Duras’ notoriously difficult cinema found its biggest commercial and critical success (except her work as a writer on Alain Resnais’ films) with this elegiac tale of a consul’s wife driven by worldly dissatisfaction to take a series of lovers in full view of her tolerant husband.
The filmmaker’s literary approach (the only words spoken are in voiceover) finds an effective counterpoint in the almost dummy-like visual portrayal of her characters: dressed and made-up expensively, they stand nearly stock still as the camera breezes around Anne-Marie’s Bengalese ambassadorial mansion.
It’s an extreme vision, though formally echoing much of Duras’ work to date, and it will be a bit dry for many viewers. But the purity of Duras’ vision remains a singular achievement, and ‘India Song’ remains a film better haunted-by than ‘enjoyed’.
Adapted from a Jim Thompson thriller (‘The Killer Inside Me’, ‘The Grifters’, and ‘The Getaway’) by experimental writer Georges Perec, ‘Série noire’ (more or less meaning ‘pulp fiction’) relocates the action to the glum Parisian suburbs of the late seventies, and the tone becomes more absurd and playful – and all the more tragic for it.
Down-on-his-luck salesman Franck Poupart happens upon a beautiful teenage girl whose aunt pimps her out in return for everything from a luxury bathrobe to handywork around the house: genuinely desperate to save young Mona from her plight, Franck also sees her (and their eventual robbery plot) as a way out of his humdrum existence.
Every single character is portrayed with such nuance, insight and cruelty that it’s difficult to keep track of who to love: but, needless to say, their competing needs and emotions interfere in the most unexpected ways with Franck and Mona’s plot. The grim, painterly pseudo-realism is lifted by Patrick Dewaere’s inspired, unhinged lead performance as a fantasist for whom it’s all too much and it’s never enough.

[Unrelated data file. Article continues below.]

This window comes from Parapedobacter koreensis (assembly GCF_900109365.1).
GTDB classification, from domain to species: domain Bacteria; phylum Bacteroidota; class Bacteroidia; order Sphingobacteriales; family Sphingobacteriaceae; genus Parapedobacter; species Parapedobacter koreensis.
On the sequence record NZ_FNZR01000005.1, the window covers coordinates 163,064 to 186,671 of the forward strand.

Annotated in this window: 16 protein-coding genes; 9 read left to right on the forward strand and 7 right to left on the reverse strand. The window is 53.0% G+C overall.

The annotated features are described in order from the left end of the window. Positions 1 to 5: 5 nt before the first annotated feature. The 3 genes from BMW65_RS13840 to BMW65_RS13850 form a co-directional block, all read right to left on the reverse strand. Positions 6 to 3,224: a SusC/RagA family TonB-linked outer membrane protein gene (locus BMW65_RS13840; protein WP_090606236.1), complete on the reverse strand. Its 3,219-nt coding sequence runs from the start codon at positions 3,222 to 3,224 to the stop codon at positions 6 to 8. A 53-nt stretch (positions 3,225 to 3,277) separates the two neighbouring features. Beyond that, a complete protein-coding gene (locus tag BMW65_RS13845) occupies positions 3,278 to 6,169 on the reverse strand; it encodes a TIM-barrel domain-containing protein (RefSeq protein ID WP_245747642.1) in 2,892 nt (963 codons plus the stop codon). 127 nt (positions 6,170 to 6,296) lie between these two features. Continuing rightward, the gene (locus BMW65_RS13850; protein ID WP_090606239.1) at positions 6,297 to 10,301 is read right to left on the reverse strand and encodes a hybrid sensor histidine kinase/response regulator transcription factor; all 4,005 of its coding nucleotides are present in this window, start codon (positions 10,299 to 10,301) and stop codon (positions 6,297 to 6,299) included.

A rare urban outing for erotic vampire specialist Rollin, the master of French trash benefits here from the discipline of tight locations and a simple plot.
Driving along a country road at night, a young man rescues a pretty amnesiac on the run from who-knows-what. After making love (of course), he goes to work and Elizabeth is coerced into returning to the clinic from which she escaped. Supposedly, her fellow patients are being treated for a strange new memory disease, but the creepy management seems to be up to something more.
Playing like a super-simplified early Cronenberg flick with added (actually, very awkward) erotic scenes, ‘The Night of the Hunted’ may not sound super-appealing, but the film has a strange sense of the uncanny, a peculiar atmosphere, and stylish minimal art design that make it minor masterpiece. Bizarre, nasty, and so serious it’s funny, ‘Hunted’ belongs high on the list of France’s alternative cinema canon.
A few moments of these films may be too much for some people, but after the playfulness of the sixties and the frustration and anger that soon followed, a period of unharnessed imaginative expression was healthy for French cinema. Just around the corner, the eighties was about to deliver the region’s ‘cinéma du look’ – a super-stylish, avant-garde but popular slew of movies that might not have been inspired were it not for the outrageous efforts of earlier, wilder filmmakers.